Aspiring filmmakers can edit in cutaway segments, explaining how the hunt went, to educate and entertain viewers.

To Shoot a Fox on Film


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42 shares, 34 points

When out hunting, to ‘shoot a fox’ doesn’t necessarily mean you need to carry a gun. After many years of outdoor pursuit, it didn’t really come to me until the kids started venturing along and were old enough to take a shot at the odd fox I’d whistle up for them. Content to do the work and watch them do the shooting was and still is by far the most rewarding experience of my hunting career. During those times I decided to carry a still camera and later a video camera to store and share the memory with family. Today, they are both married with kids of their own and it won’t be long before this granddad starts all over again. Sure, I still hunt and enjoy the odd shot and that will always be my main priority in the bush, but continuing to capture the moment on film for all to see allows me to share that special moment with others while offering a different perspective on the hunt.

As many readers will be aware, over many years of filming I have enjoyed making over a dozen videos and DVD’s from rabbits, goats and foxes, through to many big game hunts I’ve been fortunate enough to do both here in Australia and overseas. The following not only recounts a recent fox hunt I did but will also give those interested in filming an insight into the ‘hows and whats’ required to capture good video footage to share with family and friends.

Choosing the right video camera for the job requires some careful consideration and no, you don’t have to spend a fortune on the camera to get a pleasing result, as many of today’s affordable models do a very creditable job of producing good quality footage. One thing you will require, however, is magnification to be able to zoom in close on your quarry at long distances. So choose a camera with minimum of 12 x OPTICAL zoom. Most cameras display a high DIGITAL zoom, but when used, it tends to cause the picture to pixilate and therefore, using optical zoom, ensures this won’t happen.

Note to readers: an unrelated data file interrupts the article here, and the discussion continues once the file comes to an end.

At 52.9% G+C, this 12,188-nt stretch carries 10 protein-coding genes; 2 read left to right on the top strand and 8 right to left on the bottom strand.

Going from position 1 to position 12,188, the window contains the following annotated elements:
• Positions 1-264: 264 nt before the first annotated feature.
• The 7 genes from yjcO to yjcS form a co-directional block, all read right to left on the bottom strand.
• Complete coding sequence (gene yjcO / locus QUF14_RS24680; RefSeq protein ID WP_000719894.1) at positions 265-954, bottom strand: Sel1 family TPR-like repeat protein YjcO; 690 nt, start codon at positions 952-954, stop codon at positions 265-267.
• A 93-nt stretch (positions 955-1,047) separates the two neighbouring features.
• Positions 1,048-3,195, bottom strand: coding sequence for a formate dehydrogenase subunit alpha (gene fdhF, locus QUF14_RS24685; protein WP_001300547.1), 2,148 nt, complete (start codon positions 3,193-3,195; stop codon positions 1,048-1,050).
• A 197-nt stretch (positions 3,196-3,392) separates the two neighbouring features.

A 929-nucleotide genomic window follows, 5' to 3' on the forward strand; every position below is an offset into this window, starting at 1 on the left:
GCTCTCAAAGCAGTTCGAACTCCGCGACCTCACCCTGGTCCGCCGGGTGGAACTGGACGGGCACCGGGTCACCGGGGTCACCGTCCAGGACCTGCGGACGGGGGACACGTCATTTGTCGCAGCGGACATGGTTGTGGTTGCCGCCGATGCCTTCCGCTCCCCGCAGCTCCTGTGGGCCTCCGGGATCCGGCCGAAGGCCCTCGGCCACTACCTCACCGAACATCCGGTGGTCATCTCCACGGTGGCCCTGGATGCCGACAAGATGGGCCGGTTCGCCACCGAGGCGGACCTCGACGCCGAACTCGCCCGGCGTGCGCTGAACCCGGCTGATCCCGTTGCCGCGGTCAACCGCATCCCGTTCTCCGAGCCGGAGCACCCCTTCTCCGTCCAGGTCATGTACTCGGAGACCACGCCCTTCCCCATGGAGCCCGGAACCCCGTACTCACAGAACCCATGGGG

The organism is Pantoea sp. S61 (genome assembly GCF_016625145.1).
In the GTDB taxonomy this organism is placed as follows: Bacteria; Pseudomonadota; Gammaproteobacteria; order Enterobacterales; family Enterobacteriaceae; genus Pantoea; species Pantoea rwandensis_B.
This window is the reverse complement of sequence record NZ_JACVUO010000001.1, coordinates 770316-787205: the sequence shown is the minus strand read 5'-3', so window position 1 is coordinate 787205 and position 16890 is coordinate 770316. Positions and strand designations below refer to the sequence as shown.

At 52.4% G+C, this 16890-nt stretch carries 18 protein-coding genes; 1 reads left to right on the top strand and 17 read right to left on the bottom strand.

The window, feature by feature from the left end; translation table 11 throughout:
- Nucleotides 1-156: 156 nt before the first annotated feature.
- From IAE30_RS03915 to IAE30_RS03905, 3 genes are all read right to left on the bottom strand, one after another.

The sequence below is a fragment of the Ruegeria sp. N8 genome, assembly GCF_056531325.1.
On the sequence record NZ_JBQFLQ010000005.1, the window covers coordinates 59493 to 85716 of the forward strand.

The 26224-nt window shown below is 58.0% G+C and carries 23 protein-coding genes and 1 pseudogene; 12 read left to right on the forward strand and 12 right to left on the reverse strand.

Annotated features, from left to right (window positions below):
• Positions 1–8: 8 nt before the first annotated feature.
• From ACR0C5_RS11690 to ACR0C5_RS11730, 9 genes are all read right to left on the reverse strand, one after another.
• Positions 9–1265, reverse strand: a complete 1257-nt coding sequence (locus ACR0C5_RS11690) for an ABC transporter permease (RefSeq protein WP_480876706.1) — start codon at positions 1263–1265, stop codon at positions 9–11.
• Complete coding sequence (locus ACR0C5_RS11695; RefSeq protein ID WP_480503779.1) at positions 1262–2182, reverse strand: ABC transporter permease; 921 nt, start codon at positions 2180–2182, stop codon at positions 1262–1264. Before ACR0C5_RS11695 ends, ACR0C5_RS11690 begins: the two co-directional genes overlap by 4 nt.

To double the magnification, purchase a 2 x converter, which screws to the front of the lens and doubles the optical zoom, so a 12x becomes a 24x zoom. I personally prefer a video camera that takes a blank tape rather than the new hard drive/storage models and preferably a Mini DV tape. These will record in digital (usually single or three chip) or HD (High Definition). Having a tape as a master/ hard copy is a lot better than having to cart a laptop around to down load footage onto and then, if anything goes wrong with the hard drive, you’ve lost the lot! Later, when you decide to edit the footage via a computer programme, using a tape will allow you to download to the computer, while leaving a master for safekeeping.

Settings are also important. As most model TV’s today are in 16:9 format(panoramic), set the picture to this mode when capturing footage. Next you’ll need a tripod to keep the camera still and shake free. It’s also a good idea to invest in a spare battery or two for your camera when away hunting in areas where re-charging facilities are unavailable. And finally, you will need lots of patience.

On this particular trip I was out hunting with friends Alex and Len. As usual, I’d do the calling and filming while Alex would carry the shotgun for foxes in close and Len, a .223 for the odd cunning dog that may decide to observe from a distance. Like most trips when out whistling, until we arrived at the property and worked out wind direction or thermal flow (on still days), we really didn’t know which direction to take. But that was soon taken care of, by simply carrying a small squeeze bottle of scentless powder which will give you a direction even with the very faintest of thermal movement.

Remember to always walk into the breeze because anything but will give you away, even if you’re several hundred meters away from where you intend to try whistling. Scent can carry for miles and most game animals have an acute sense of smell. When filming, a good field of view is imperative, as in most cases as soon as you see the fox you simply have to click record and film him coming in. It’s also important to sit with the shooter, so you can signal quietly when you have the fox in the viewfinder. If the fox comes in too close, stop him by calling something like ‘Hey’ and always try to get the shooter to take the shot when the fox is still, so you’re not trying to keep the camera on a fleeing fox while the shooter takes the shot.